Crime Library: Criminal Minds and Methods

Shondor Birns & Danny Green: Cleveland's Killer Celebrities

In 'The Valachi Suite'

Now Fratianno found himself in Carmen Marino's office, fingered by Ray Ferritto as having been involved in the Danny Greene murder.

Since Ohio still had capital punishment, he was threatened with death from both sides.

As with Ferritto, Zuckerman relates, Marino pulled no punches.

"Look," he said, "to be perfectly frank, I have a partner in this case and he wants to prosecute you and see you fry in the chair.

"Personally, I don't give a damn if we're going to kill you or we're going to use you. That's going to be your decision. What I want to know is whether you have any information of any use. ..."

"And I'll tell you something else. Before this office makes any deals with you, you're going to first plead guilty to the Greene murder. Oh, yes, you are. And then I'm going to hold back sentencing as long as I possibly can to make sure you've done all your promised before I ask a judge to reduce your sentence.

"This is all so we understand each other — whether you cooperate and go free or get prosecuted and fry, either way, you walk like a man."

"Where do you want me to begin? Jimmy asked.

Fratianno protested he had little usable information.

Zuckerman continues:

"Well, that's OK too," Marino said. "You see, Fratianno, I don't give a shit about Danny Greene's murder; I've got more than enough to see the whole lot of you fry or die in prison. And, as I told you, I don't care what happens to you.

"I also don't give a damn about Ahearn and the feds." He paused to let it sink in. "What I care about is me. What can you do for me? What I'm looking for is what you can tell me about organized crime."

Fratianno finally agreed to tell what he knew about the Greene case, but insisted his life would be worthless if he were to testify in Cleveland.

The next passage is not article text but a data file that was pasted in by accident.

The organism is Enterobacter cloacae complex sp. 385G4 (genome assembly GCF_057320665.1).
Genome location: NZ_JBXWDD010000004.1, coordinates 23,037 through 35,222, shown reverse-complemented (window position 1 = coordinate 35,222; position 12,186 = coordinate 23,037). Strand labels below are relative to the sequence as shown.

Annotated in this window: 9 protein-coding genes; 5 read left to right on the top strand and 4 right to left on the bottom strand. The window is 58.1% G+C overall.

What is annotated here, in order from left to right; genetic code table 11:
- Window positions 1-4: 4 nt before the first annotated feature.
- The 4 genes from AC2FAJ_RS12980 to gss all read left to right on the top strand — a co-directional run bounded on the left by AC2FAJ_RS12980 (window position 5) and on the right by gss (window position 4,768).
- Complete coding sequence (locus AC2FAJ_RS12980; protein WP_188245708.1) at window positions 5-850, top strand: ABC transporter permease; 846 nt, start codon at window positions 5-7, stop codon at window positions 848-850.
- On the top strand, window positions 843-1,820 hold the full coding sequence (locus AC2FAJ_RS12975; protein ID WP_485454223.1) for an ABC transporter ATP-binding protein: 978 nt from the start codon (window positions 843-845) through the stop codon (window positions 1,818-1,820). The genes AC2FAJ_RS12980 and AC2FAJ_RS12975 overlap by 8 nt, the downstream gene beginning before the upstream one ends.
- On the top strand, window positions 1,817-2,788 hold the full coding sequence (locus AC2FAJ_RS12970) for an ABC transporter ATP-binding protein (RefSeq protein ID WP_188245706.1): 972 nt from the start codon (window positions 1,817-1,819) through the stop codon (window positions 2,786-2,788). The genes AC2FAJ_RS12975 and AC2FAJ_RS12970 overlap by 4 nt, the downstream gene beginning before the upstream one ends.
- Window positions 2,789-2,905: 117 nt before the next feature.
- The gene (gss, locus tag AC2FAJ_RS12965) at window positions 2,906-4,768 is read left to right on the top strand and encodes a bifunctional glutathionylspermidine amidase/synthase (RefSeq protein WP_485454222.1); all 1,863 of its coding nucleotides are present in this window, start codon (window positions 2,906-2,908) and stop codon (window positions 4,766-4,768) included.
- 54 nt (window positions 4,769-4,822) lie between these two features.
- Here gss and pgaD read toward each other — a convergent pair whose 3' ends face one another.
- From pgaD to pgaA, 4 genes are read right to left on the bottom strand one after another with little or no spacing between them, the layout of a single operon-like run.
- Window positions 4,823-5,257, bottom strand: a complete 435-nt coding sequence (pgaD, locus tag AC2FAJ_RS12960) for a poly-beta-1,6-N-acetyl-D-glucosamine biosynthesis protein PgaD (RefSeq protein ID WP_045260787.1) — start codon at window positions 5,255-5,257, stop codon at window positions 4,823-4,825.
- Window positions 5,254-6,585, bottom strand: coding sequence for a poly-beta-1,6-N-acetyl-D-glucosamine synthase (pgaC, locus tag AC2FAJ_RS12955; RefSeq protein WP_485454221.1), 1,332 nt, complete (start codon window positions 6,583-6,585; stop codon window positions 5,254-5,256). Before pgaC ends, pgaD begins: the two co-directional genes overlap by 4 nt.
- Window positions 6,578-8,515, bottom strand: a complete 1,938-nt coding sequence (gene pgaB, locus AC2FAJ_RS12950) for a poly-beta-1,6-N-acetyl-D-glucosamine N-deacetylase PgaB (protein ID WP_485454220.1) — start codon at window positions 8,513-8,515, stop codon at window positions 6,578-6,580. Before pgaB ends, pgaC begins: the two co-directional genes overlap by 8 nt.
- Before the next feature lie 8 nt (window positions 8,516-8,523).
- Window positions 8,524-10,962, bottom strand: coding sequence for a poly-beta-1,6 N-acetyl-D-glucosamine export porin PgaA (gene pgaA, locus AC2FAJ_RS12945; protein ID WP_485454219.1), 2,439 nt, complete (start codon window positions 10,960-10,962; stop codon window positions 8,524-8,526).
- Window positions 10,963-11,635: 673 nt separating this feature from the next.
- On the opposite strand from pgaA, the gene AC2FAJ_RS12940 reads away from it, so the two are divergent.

"I can give you the entire leadership of the Los Angeles family," he said. "They were all involved in clipping Bomp. Isn't that enough?

The session broke up. Ahearn took Fratianno back into FBI custody. Agent Nick Lore took the "good cop" role as opposed to Marino's "bad cop." He brought Fratianno prosciutto, capicola and Havana cigars while he tried to get him to cooperate.

He brought in Fratianno's wife Jean, who urged him to "get into the program" — the seven-year-old Witness Security Program, under which he would be freed and given a new identity when he had completed testifying against his former associates.

Meanwhile, he would live in the "Valachi Suite" at a prison in Texas — the one that had held Joe Valachi, who in 1962 became the first Mafioso soldier to tell the FBI — and the public — about the inner workings of the Mob.

Joe Valachi
Joe Valachi

Fratianno still held out. Christmas passed. His desperation grew. 

Finally, on Jan. 10, 1978, he signed an agreement. He would plead guilty to the Greene murder, but would not have to take the witness stand. And he would testify for the FBI in the trials of the Los Angeles Mafia leaders and other leaders around the country. If he kept his promises, he would be released as a protected witness.

As Carl Sifakis' "Mafia Encyclopedia" puts it, Jimmy Fratianno became "the highest-ranking Mob figure ever to 'turn' and testify against important crime leaders."

Next: The Dominoes Topple 

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